better eye facebook rss twitter

Sex And The Science

Give me the overview

Popular author Naomi Wolf may have published some questionable science in her latest book "The Vagina and the Brain" but she was definitely onto something. Scientists have now shown how increasing the frequency couples have sex can help to increase fertility, and not only for the obvious reasons. Having sex whilst the woman is not ovulating may seem a somewhat futile activity, especially if your eyes are directly on that baby prize.  However sex leaves us feeling good, these feelings (endorphins) can permeate deep into our psyche, helping to diminish the feelings of anguish and stress that can contribute to infertility.


You have my attention – what about the details?

First, the region of your brain responsible for sensation in the genitalia is acivated; this same region responds in an excited fashion to nipple stimulation. The next region of your brain to recieve neuronal attention is called the insula. The insula is an area known to be active in both the pain response and the pleasure response (it is just active in different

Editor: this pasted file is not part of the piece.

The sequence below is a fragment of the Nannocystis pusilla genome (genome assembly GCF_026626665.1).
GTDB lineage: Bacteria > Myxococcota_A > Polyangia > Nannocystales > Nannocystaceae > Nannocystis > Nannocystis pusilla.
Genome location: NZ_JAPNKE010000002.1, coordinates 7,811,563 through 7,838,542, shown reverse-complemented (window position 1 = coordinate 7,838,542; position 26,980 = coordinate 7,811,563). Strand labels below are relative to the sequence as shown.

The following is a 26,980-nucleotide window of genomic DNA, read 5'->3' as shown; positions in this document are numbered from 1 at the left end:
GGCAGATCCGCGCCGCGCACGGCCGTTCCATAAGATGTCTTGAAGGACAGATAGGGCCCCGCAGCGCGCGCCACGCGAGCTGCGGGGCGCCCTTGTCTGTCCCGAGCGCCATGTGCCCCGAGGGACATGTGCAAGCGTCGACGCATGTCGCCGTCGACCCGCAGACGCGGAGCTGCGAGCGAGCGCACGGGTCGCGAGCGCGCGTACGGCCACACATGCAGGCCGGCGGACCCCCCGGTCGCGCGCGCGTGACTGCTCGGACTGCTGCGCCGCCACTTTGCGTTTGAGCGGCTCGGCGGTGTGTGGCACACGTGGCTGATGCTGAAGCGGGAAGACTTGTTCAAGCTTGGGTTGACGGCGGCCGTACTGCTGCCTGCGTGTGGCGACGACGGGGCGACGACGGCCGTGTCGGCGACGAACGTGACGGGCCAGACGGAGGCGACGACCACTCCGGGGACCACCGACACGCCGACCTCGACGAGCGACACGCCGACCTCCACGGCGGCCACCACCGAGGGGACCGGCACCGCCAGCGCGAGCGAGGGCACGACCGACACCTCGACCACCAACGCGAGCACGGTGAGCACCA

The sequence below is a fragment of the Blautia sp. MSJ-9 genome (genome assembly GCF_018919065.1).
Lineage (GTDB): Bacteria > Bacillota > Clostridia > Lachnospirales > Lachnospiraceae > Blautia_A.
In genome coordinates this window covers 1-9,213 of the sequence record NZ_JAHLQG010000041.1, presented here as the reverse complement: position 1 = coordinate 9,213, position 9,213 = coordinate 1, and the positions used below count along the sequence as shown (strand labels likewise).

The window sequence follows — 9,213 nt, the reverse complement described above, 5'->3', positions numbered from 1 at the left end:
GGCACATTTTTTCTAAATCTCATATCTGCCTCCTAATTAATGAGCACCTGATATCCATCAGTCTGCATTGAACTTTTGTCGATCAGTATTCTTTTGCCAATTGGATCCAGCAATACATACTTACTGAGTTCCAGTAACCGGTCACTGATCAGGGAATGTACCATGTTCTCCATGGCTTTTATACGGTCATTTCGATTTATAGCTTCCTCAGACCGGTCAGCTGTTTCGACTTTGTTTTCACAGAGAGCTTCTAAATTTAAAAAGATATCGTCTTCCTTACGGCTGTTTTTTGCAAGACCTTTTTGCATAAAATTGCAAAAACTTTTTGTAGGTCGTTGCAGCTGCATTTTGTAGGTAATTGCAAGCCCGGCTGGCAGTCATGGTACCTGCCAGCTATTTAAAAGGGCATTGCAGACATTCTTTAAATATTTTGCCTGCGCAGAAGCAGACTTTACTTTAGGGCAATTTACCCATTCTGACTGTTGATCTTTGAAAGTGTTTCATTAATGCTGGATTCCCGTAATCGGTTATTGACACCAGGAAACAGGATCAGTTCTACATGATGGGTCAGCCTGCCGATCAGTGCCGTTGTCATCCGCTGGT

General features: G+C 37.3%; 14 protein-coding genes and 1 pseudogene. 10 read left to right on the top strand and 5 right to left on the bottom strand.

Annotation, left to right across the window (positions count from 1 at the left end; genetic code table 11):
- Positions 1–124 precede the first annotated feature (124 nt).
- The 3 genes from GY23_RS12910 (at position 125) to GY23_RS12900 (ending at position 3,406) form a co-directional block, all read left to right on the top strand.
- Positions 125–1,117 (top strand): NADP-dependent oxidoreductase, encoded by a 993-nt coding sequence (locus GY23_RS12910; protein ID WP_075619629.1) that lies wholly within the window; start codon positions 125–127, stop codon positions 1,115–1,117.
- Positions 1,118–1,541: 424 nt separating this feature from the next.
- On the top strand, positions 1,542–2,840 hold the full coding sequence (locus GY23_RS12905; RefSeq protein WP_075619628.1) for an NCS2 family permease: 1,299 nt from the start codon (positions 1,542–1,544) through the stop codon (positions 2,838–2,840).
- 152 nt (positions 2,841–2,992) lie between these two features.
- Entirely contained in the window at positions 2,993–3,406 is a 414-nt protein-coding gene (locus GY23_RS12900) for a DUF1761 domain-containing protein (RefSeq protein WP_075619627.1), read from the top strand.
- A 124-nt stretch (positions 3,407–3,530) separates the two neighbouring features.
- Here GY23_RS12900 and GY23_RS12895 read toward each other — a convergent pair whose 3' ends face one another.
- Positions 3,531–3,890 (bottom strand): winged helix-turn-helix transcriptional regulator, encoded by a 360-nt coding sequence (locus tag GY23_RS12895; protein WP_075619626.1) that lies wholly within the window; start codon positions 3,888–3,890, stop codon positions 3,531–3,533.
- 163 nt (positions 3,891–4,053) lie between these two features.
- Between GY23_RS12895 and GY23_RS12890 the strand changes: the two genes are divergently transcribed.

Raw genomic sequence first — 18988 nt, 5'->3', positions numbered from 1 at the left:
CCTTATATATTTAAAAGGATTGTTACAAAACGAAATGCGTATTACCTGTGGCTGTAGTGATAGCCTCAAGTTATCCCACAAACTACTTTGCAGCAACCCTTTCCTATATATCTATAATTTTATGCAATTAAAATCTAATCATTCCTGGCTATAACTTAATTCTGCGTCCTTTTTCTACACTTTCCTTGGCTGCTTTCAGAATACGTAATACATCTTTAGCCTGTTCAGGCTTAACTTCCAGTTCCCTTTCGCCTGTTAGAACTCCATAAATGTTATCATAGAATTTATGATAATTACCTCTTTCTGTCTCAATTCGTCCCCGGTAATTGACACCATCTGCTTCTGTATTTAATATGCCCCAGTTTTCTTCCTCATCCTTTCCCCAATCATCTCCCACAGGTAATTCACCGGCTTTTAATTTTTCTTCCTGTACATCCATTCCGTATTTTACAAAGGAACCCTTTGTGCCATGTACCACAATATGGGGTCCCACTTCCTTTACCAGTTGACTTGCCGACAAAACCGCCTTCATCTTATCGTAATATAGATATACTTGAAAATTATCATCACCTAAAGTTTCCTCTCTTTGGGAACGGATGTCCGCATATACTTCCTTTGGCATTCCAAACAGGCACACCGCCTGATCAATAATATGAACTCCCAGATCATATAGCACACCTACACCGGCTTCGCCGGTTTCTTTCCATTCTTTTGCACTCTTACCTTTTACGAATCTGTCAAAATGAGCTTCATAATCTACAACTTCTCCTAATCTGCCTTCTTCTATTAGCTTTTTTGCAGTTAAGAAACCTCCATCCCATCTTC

ways – inhibitory vs stimulatory). During orgasm and sexual pleasure, the insula is responding in a process way rather than a preventative way, making us less sensative to mental and physical pain.  The next stage of pleasure involves the anterior cingulate, an area related to the insula. This helps transfer pleasure signals to the amygdala. The amygdala is thought to help provide the intense positive emotions typically experienced during orgasm.  After the amygdala has been brought into the mix, the hippocampus, a memory processing unit, is activated, potentially bringing an element of fantasy or just helping record the experience. The hippocampus is also able to activate many brain regions at once and this multi-region activation underlies the hippocamal role in the orgasm process.  As a woman reaches climax the brain region involved in movement and muscle tension is stimulated quickly followed by the hypothalamus, a region which among many of its roles is responsible for the release of oxytocin – the hormone most famed for its role in social and emotional bonding. The final part of the lovemaking journey is the pleasure centre – for that peak love-making sensation involving dopamine release in the nucleus accumbens.